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Supervisor Elham AbolFateh
Editor in Chief Mohamed Wadie

Musk Reveals New Electronic Mental Chip


Sat 29 Aug 2020 | 11:34 AM
Ahmed Yasser

Elon Musk announced a pig whose brain he claimed has been implanted with a small computer chip. According to Times, the pig named Gertrude was presented during a live stream event of his company Neuralink.

Gertrude's coin-sized computer chip was described as a Fitbit in your skull with tiny wires.

On other hand, the new device unveiled on Friday is much smaller and does not require the visible ear device. It would be implanted in the brain by a surgical robot under local anaesthesia.

Musk co-founded Neuralink in 2016 with an aim to create a wireless brain-machine interface.

Also, he showed off another pig named Dorothy and claimed that the device had been implanted and subsequently removed.

What Dorothy illustrates is that you can put in the Neuralink, remove it, and be healthy, happy and indistinguishable from a normal pig.

According to Reuters, Neuralink has raised over $150 million in funding, including $100m from Musk himself, the Guardian reported.

The company has about 100 employees, but could soon expand to 10,000, Musk said at the event.

The Tesla CEO also announced that the US Food and Drug Administration (FDA) has awarded Neuralink a breakthrough device authorisation which can help expedite research on a medical device.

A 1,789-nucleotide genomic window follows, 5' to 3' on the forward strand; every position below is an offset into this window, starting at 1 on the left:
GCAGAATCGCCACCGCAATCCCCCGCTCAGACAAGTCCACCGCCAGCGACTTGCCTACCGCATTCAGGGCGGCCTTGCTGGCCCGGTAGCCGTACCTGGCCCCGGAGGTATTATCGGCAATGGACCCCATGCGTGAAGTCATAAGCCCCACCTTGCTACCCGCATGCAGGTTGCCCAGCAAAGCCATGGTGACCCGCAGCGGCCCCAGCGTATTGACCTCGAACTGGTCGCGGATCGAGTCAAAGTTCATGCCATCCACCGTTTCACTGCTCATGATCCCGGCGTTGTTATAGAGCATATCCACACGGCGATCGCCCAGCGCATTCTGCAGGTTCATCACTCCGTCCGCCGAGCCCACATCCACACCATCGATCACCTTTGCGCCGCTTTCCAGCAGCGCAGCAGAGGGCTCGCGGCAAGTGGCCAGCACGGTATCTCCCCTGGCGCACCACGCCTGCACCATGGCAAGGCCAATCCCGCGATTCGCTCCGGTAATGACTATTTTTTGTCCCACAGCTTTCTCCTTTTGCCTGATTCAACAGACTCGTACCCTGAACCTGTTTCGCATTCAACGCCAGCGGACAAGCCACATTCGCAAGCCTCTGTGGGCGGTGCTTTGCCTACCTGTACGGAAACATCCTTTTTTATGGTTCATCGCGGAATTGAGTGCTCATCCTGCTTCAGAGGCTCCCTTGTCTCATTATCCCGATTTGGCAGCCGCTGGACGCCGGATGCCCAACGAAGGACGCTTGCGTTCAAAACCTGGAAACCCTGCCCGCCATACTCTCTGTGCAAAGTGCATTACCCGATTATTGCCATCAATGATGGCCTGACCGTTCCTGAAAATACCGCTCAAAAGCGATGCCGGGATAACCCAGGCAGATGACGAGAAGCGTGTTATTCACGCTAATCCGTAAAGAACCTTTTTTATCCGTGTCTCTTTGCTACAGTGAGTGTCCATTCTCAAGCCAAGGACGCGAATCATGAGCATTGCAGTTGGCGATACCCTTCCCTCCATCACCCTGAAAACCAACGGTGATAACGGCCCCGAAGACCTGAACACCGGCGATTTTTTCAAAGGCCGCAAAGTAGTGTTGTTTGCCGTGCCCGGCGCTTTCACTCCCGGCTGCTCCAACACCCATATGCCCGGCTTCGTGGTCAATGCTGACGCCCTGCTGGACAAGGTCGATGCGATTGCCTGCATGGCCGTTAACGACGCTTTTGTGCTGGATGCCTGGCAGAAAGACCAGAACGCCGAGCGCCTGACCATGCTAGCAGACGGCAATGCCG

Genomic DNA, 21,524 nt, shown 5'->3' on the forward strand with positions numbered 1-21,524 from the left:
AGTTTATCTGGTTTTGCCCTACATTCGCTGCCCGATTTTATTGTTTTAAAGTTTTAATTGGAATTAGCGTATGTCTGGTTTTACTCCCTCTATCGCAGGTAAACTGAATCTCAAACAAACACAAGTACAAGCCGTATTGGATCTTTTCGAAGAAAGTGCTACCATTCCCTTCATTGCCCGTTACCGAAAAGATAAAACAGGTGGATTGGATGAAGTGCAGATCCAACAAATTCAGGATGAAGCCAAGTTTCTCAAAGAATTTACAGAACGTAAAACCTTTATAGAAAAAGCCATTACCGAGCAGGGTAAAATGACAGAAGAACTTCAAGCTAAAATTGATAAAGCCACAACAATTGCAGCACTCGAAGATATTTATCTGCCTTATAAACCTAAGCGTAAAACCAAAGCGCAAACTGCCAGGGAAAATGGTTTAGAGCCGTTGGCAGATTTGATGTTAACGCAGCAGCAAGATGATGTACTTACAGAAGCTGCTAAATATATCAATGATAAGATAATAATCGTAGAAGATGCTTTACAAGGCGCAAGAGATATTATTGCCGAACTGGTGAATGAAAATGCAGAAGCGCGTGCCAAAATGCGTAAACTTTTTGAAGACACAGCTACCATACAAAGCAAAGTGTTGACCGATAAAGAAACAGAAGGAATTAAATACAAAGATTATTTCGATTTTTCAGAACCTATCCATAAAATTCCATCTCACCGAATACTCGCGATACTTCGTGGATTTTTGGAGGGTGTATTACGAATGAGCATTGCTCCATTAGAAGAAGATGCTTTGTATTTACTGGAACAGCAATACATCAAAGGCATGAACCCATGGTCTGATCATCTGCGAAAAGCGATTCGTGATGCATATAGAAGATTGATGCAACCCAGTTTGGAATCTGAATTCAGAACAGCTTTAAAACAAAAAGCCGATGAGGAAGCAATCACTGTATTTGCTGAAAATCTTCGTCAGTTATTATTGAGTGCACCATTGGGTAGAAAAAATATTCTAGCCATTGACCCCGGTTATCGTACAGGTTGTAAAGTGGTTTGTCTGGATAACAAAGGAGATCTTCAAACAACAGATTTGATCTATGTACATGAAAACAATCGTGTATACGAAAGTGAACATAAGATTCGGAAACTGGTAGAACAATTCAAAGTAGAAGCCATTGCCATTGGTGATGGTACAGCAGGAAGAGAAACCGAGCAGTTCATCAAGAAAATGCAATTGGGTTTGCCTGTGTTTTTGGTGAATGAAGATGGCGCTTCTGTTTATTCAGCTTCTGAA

The ultimate goal for Neuralink is a full brain-machine interface which will achieve a symbiosis with artificial intelligence.

Noteworthy, startups such as Kernel, Paradromics and NeuroPace also are trying to exploit advancements in material, wireless and signaling technology to create similar devices to Neuralink.

In addition, medical device giant Medtronic PLC produces brain implants to treat Parkinson’s disease, essential tremors and epilepsy.

Amy Orsborn, an assistant professor at the University of Washington who researches neural interfaces explained that scientists still face a range of issues, including preventing tissue scarring around the implant.

The quality of measurements and the development of machine-learning algorithms to interpret brain signals.